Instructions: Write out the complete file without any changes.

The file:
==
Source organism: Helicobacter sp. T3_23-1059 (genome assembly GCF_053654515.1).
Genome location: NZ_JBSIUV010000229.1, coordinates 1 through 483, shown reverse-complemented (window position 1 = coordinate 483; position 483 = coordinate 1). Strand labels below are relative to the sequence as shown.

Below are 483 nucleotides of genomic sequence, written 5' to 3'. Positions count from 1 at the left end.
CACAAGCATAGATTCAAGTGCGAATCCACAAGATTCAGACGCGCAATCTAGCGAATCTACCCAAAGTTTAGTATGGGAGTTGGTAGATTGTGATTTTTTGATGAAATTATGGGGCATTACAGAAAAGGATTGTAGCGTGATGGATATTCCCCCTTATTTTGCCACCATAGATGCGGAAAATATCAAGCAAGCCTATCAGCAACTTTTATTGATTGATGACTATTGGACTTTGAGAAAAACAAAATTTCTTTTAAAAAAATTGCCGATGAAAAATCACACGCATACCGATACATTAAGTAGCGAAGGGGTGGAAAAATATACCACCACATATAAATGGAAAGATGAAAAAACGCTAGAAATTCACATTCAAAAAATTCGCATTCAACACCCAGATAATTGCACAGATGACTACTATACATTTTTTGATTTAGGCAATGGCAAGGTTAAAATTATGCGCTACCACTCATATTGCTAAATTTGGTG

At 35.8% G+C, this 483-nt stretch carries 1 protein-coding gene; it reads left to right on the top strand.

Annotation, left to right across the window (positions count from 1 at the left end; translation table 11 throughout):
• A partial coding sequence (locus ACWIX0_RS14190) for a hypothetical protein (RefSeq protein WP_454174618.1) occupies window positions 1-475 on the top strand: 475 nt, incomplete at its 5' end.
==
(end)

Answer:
Source organism: Helicobacter sp. T3_23-1059 (genome assembly GCF_053654515.1).
Genome location: NZ_JBSIUV010000229.1, coordinates 1 through 483, shown reverse-complemented (window position 1 = coordinate 483; position 483 = coordinate 1). Strand labels below are relative to the sequence as shown.

Below are 483 nucleotides of genomic sequence, written 5' to 3'. Positions count from 1 at the left end.
CACAAGCATAGATTCAAGTGCGAATCCACAAGATTCAGACGCGCAATCTAGCGAATCTACCCAAAGTTTAGTATGGGAGTTGGTAGATTGTGATTTTTTGATGAAATTATGGGGCATTACAGAAAAGGATTGTAGCGTGATGGATATTCCCCCTTATTTTGCCACCATAGATGCGGAAAATATCAAGCAAGCCTATCAGCAACTTTTATTGATTGATGACTATTGGACTTTGAGAAAAACAAAATTTCTTTTAAAAAAATTGCCGATGAAAAATCACACGCATACCGATACATTAAGTAGCGAAGGGGTGGAAAAATATACCACCACATATAAATGGAAAGATGAAAAAACGCTAGAAATTCACATTCAAAAAATTCGCATTCAACACCCAGATAATTGCACAGATGACTACTATACATTTTTTGATTTAGGCAATGGCAAGGTTAAAATTATGCGCTACCACTCATATTGCTAAATTTGGTG

At 35.8% G+C, this 483-nt stretch carries 1 protein-coding gene; it reads left to right on the top strand.

Annotation, left to right across the window (positions count from 1 at the left end; translation table 11 throughout):
• A partial coding sequence (locus ACWIX0_RS14190) for a hypothetical protein (RefSeq protein WP_454174618.1) occupies window positions 1-475 on the top strand: 475 nt, incomplete at its 5' end.